Kelly Cassidy

Dems Move Abortion Bill Late Sunday Night

May 27, 2019
BRIAN MACKEY / NPR ILLINOIS

Late Sunday night, Illinois Democrats advanced legislation meant to protect abortion rights in case Roe v. Wade is overturned.

It would require insurance companies to cover abortions as part of pregnancy-related care and prevent abortion providers from being criminally charged, including for late-term abortions when medically necessary.

Sponsoring state Rep. Kelly Cassidy, a Democrat from Chicago, said it’s about trusting women and their doctors to make the best choice for their health and lifestyle.

RICK PROCTOR / UNSPLASH

Lawmakers see chance for green with recreational marijuana.

Marijuana legalization is getting another look in Illinois, particularly for the money it could bring the state. The state has overdue bills nearing $9 billion after a more than two-year budget stalemate, and some argue a little extra cash could go a long way.

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Accusations of harassment from a campaign worker against her supervisor and close aide to Illinois House Speaker Michael Madigan, Kevin Quinn, led to Quinn’s firing last month. Madigan is still struggling with the ripple effects from Alaina Hampton’s claims, with some observers predicting this could be the downfall for the powerful politician.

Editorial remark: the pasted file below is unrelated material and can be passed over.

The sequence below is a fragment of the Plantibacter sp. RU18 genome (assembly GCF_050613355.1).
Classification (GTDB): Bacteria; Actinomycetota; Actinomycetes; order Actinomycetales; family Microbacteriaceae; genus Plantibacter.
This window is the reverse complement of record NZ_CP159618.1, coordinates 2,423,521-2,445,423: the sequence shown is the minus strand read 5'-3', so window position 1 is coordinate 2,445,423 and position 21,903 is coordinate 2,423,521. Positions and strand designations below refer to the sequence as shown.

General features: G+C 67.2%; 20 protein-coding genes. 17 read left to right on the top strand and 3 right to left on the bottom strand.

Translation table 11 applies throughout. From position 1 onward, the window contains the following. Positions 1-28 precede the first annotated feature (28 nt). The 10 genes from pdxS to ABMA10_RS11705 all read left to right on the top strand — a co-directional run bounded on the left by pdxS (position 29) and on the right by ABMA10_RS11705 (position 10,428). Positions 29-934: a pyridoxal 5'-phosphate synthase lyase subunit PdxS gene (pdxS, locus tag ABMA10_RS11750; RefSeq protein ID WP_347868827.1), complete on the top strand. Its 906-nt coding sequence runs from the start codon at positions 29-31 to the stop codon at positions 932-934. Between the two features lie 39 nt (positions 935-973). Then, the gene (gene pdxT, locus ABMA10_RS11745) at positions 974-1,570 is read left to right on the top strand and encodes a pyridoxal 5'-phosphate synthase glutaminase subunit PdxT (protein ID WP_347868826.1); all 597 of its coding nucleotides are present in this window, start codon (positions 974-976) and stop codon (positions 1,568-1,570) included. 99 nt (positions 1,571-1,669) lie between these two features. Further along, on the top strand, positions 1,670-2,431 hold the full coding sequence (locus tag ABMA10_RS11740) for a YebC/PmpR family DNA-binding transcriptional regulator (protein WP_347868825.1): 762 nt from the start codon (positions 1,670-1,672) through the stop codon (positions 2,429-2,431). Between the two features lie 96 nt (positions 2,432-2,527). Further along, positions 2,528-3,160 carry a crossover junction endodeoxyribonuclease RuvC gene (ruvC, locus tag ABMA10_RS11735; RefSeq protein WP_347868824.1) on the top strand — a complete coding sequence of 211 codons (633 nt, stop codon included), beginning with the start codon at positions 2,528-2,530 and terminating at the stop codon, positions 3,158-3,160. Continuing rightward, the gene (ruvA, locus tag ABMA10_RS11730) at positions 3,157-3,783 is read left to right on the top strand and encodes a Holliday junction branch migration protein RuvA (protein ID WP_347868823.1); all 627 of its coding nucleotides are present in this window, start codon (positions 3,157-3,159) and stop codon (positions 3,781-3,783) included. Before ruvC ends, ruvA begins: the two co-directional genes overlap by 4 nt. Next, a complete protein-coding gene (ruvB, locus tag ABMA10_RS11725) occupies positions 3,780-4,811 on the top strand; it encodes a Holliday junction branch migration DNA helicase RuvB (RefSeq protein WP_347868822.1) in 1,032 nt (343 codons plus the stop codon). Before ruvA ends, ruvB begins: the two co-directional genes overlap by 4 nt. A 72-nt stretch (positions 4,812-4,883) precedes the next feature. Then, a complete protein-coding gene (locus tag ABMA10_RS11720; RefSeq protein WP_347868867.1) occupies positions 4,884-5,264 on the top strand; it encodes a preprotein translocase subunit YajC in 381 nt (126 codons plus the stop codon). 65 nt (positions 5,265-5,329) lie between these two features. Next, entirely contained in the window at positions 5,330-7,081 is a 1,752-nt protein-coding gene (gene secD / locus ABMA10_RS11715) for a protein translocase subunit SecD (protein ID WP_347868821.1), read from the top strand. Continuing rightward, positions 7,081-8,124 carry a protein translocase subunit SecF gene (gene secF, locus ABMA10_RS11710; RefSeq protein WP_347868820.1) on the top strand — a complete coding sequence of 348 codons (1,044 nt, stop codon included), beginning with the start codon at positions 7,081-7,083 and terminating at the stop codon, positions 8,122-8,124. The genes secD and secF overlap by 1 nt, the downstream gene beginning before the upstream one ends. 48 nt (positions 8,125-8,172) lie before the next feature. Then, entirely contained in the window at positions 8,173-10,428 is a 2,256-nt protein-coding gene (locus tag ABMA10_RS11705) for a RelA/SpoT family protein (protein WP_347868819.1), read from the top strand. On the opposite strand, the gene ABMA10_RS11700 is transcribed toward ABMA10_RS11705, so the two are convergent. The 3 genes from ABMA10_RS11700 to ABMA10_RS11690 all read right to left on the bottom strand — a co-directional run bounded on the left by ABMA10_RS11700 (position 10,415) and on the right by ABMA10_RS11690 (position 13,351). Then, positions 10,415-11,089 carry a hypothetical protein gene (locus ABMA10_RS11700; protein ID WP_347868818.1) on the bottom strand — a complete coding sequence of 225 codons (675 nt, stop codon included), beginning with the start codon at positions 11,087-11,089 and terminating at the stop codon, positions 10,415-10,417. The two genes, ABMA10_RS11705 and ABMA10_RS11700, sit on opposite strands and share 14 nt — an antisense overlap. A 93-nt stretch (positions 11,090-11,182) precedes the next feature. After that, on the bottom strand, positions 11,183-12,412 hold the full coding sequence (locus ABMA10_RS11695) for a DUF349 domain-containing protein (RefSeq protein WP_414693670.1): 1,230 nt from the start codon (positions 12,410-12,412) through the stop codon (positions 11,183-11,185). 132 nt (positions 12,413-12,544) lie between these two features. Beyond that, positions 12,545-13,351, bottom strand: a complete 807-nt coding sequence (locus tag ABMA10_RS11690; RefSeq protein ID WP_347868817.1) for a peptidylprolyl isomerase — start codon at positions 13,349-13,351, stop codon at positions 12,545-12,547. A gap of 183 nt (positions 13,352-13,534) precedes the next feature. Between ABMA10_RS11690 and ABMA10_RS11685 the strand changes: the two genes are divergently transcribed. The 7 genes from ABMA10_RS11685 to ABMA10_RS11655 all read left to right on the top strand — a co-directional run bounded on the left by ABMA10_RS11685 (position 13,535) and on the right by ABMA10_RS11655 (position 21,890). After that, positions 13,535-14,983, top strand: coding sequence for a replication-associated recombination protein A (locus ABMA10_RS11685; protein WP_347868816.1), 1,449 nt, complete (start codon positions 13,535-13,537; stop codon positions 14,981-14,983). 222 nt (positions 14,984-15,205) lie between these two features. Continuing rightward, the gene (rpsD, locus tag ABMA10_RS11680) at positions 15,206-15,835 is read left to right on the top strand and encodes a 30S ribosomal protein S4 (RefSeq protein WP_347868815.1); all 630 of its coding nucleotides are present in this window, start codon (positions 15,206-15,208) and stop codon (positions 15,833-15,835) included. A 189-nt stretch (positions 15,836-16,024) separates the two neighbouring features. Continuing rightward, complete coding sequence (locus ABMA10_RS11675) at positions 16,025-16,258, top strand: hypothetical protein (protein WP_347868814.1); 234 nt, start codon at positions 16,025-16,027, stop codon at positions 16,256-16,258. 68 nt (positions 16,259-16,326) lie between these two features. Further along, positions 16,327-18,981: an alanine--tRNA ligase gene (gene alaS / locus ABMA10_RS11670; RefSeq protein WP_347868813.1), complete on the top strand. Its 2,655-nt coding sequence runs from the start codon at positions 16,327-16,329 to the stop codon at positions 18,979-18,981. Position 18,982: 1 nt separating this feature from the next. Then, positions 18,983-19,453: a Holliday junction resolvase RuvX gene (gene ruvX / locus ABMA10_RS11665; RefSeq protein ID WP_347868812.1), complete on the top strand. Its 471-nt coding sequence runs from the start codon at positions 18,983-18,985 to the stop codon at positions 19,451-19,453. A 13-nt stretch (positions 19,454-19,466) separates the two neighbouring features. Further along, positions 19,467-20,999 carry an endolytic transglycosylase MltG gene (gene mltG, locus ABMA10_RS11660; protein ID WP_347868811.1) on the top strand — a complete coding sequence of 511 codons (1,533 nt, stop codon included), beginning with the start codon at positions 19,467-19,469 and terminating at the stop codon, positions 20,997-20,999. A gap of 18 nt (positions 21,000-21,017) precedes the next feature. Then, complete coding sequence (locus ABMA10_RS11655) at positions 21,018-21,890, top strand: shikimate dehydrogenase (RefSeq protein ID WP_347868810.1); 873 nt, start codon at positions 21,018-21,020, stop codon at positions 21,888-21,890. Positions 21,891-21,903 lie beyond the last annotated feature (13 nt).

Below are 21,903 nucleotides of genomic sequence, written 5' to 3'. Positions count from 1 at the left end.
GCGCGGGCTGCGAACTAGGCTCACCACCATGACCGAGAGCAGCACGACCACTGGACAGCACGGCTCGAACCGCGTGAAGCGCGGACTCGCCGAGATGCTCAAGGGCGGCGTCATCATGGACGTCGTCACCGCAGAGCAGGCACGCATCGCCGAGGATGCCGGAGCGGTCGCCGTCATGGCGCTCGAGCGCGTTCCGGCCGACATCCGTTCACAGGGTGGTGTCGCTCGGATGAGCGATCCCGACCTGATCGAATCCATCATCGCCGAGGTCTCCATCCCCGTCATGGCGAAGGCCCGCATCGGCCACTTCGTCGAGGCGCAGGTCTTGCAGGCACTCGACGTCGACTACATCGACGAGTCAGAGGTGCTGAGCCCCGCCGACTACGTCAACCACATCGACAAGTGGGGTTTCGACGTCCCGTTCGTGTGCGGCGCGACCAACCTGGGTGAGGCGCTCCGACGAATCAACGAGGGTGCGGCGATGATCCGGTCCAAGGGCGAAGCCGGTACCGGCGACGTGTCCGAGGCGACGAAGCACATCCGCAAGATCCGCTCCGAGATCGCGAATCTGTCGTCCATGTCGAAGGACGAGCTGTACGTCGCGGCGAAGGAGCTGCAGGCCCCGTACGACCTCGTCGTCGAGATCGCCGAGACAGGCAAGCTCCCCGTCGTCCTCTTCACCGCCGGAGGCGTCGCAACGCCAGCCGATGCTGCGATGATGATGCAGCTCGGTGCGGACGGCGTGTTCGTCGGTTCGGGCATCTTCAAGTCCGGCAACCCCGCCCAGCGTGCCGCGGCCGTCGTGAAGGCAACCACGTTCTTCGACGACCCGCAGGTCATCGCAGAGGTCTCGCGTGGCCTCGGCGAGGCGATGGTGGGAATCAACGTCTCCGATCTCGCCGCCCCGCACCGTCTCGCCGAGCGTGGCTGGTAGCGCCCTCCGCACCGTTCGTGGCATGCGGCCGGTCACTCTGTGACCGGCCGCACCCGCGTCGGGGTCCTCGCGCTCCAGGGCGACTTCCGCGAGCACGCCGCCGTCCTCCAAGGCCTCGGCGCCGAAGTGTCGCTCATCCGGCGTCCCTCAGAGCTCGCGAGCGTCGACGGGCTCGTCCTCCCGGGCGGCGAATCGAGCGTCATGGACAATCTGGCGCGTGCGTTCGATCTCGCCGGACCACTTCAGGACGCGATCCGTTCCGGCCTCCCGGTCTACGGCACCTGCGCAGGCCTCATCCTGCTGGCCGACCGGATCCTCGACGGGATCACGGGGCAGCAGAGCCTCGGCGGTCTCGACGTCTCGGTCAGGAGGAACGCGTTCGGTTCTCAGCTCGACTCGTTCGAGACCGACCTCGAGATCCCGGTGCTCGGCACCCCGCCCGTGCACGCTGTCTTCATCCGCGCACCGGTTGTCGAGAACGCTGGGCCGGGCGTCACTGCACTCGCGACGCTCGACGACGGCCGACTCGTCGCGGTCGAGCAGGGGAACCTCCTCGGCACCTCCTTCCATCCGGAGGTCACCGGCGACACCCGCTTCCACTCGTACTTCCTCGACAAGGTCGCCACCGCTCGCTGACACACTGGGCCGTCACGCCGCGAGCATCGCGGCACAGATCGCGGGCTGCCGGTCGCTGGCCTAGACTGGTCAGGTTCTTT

Hampton’s story has also brought attention to how political campaigns deal with sexual harassment.

Katie Finlon / WNIJ

A major Wisconsin city recently passed a law saying augmented reality game developers like Niantic, the creators of Pokémon Go, must have a permit in order to use parks as game landmarks.

Now, a similar Illinois bill is in the works.

Illinois lawmaker Kelly Cassidy is again trying to ban counseling that tries to make gay kids, straight.

Sexual orientation conversion therapy can cause depression, anxiety and self-destructive behavior, according to reports from psychologists. A proposal to make the therapy off limits for minors failed last year in the Illinois House. 

The CEO of the gay rights group Equality Illinois, Bernard Cherkasov, is hopeful it will pass this time.